222 Portobello Road, London, W11 1LJ, United Kingdom

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This Naples style pizzeria was established by Franco and Valentino Ferro, brothers who have lived in London for many years. There is a large wood-fired oven in the dining room, the room having a rustic feel with its terracotta tiles and exposed brickwork.

A classic Margherita pizza was priced at £8.50, with a dozen alternative topping variations available, the most expensive at £12.50. Desserts were priced from £3.50 to £5. As well as pizzas, there was a full a la carte menu available. Antipasti dishes were from £4.50 to £10.95, pastas £9.50 to £14.50 and main courses from £15.95 to £18.95.

There was a basic wine list of a dozen wines but no vintages or even growers listed, just the generic types of wine and region of Italy starting at £15.95 and going up to £30. A little bruschetta appeared as we sat down, a nice gesture, but the toast was very hard, as if made some time ago, the tomato fairly tasteless (10/20).

A starter of sardines (£4.95) with salad was generous, but again the ingredients let things down. The salad components were of basic supermarket level, the sardines oddly tasteless for a fish with such a distinct flavour (11/20). What did impress me was the bread, which turned out to be made from scratch in the kitchen, and had a good crust (14/20).

Pizza piccante (£10.50) had a quite thin crust, the base a little firm and crisp by comparison with those of my benchmark pizzerias Sacro Cuore and Franco Manca. Still, this was a very decent pizza, the topping being tomato, mozzarella, mushrooms, spicy cured Calabrian salami, basil Parmesan and a drizzle of extra virgin olive oil (12/20). Spaghetti (£9.50) with tomato sauce had pleasant pasta and a garnish of basil leaves, but the tomatoes once again had very limited flavour, the garlic barely coming through and the dish needed more seasoning (11/20). Tiramisu (£4.50) was made on the premises, and while it lacked enough coffee flavour to be memorable, it was nice enough (13/20).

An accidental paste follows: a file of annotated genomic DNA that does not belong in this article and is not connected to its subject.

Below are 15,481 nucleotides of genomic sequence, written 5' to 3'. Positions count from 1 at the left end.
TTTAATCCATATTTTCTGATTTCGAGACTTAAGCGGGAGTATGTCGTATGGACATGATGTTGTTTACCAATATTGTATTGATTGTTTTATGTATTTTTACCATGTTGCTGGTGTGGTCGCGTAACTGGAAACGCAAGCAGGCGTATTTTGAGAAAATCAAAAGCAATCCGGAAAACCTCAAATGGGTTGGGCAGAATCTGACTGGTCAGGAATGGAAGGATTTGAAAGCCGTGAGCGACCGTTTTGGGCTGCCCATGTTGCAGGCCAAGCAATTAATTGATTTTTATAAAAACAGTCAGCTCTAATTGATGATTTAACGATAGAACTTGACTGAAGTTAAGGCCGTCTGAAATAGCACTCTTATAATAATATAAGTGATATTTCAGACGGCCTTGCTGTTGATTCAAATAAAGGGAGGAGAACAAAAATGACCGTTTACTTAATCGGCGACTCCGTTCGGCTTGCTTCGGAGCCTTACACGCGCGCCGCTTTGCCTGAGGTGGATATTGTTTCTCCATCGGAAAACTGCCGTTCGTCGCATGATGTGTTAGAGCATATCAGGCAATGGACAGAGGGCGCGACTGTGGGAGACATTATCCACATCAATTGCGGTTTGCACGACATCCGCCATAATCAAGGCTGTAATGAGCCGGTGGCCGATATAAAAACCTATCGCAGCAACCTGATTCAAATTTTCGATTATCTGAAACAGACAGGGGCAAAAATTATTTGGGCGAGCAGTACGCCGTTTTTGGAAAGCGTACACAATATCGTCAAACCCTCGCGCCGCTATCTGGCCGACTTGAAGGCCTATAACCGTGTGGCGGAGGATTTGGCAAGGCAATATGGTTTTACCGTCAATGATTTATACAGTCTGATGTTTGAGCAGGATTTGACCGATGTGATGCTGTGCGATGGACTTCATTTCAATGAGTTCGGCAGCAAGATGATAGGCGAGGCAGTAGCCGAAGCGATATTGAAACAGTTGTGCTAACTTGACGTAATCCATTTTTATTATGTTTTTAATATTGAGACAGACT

The bill came to £31 a head, with beer to drink. Service was friendly though rather disorganised, and it was difficult to get the attention of the waitresses, who often seemed to be huddling in a corner. However the manager was very welcoming. Saporitalia provided a nice enough experience, and somewhere I would go back to if it was located at the bottom of my road, though it is hardly a destination restaurant.



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